Gender Smart | September 15, 2016

Which Comes First, System-Change or Financial Returns from Gender Lens Investing?

The team at


Something’s gotta give. By 2025, two-thirds of private wealth will be in female hands. Yet, today, only 10 percent of venture capital financing goes to women. 

What gives, or rather, who?

lens-640x480I’ve been all over this week’s SOCAP conference rounding up views on gender lens investing. On the second morning of the conference, Criterion Institute’s Joy Anderson highlighted the need for a “worldview change” that “puts gender analysis into finance to get better outcomes.” At lunch, Elevar Equity’s Johanna Posada said, “It’s about delivering returns.”

 Your trusty gender correspondent wonders: which comes first? How do gender lens investors get worldview change without returns? How do they get returns without worldview change?

[blockquote author=”Nancy Pfund, DBL Partners” pull=”pullleft”](Gender lens investing is) a post-card from the future, …. an early indicator of what will be normal later.[/blockquote]

As Anderson put it, ‘we don’t want to be a niche within a fringe.” For her, gender lens investing is the thin edge of the wedge for system-wide transformation in the finance.  Such a transformation requires a  dispiriting awareness of the current system’s gender-related limitations – what Fran Seegull of ImpactAssets called “market failures.”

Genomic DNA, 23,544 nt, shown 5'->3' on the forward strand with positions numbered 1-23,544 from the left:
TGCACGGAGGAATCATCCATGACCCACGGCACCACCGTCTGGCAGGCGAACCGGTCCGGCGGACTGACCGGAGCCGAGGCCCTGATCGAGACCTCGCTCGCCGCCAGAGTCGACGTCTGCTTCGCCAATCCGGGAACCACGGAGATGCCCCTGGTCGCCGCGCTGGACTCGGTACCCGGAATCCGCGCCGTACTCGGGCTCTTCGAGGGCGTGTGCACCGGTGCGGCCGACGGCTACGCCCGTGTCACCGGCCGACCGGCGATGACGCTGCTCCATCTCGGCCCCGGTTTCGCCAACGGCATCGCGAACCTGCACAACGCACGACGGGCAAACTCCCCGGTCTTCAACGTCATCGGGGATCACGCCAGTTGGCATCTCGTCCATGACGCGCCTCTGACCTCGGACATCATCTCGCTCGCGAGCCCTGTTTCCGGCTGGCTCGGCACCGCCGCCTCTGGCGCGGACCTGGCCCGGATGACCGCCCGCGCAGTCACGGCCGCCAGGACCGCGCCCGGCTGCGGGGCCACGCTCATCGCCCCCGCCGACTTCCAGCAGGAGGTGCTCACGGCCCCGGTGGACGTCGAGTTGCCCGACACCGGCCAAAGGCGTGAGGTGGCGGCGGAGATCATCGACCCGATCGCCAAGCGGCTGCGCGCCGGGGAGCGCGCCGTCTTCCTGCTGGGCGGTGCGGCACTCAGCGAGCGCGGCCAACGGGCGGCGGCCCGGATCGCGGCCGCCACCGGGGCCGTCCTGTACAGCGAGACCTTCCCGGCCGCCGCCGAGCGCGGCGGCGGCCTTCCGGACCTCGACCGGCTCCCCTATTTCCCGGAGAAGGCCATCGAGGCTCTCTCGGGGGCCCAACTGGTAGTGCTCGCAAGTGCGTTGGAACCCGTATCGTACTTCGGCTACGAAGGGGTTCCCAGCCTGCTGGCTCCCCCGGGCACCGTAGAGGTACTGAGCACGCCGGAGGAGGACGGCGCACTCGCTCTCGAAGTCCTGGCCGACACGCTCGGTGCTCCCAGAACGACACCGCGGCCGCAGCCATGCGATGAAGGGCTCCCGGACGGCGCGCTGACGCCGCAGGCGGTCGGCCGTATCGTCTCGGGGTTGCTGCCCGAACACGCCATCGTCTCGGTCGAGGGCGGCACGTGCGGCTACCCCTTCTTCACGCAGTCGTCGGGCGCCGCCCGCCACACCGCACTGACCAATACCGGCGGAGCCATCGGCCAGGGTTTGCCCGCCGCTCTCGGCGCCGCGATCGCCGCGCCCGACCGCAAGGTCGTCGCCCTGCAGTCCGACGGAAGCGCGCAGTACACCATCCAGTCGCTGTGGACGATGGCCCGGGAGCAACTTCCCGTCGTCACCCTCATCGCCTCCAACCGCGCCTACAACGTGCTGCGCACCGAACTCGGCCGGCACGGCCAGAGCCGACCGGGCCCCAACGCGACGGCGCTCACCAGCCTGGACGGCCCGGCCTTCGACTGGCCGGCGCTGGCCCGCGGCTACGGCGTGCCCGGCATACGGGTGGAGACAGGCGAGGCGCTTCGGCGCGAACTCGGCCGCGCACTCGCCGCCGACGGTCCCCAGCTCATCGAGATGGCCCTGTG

venture-funding-rounds-in-female-funded-startupsIt also requires a big dose of positive reinforcement. To Nancy Pfund of DBL Partners, gender lens investing is a “post-card from the future, …. an early indicator of what will be normal later.”

In the post-lunch doldrums, I found myself in several conversations about what will get us from what seems somewhat strange now to what we hope will be the new normal later. Here’s my cheat sheet:

  1. Hire more women managers and directors. Stephanie Nieman of SJF Ventures points out that investment firms with women on their boards or as managers are three times more likely to invest in women.
  2. Do a “gender audit” of your business. Maria Denise Duarte of Agora Partnerships reports that such an audit by one of her clients in Guatemala revealed that a majority of their customers were female, and their better understanding increased the company’s profitability.
  3. Remember that gender isn’t only about women. Changing gender roles are challenging, but can benefit BOTH men and women, suggests Andy Lower of ADAP Capital. A new report from Oxfam and Value for Women calls for improving support for women’s entrepreneurship, including through direct engagement with men.
  4. Have your head examined. Donella Meadows found that the highest lever for systems change is “the mindset out of which the system arises.” This reminded me of what Michelle Long of Balle stressed in the conference’s opening plenary:  people feel good when they are “connected to purpose, to each other, to the natural world and to their capacity for generosity.”  

That may not be the mindset of contemporary finance, but it aptly describes the worldview of SOCAP. And it underscores the relevance of gender lens investing – which shares many of these values, to progress on reshaping both our financial markets and our society as a whole.

I gotta go. Ben and Jerry’s is offering free scoops of ice cream in the Big Top.  More tomorrow on what else has gotta give.

[seperator style=”style1″]Disclosure[/seperator]

Photo by Palo Alto Impact.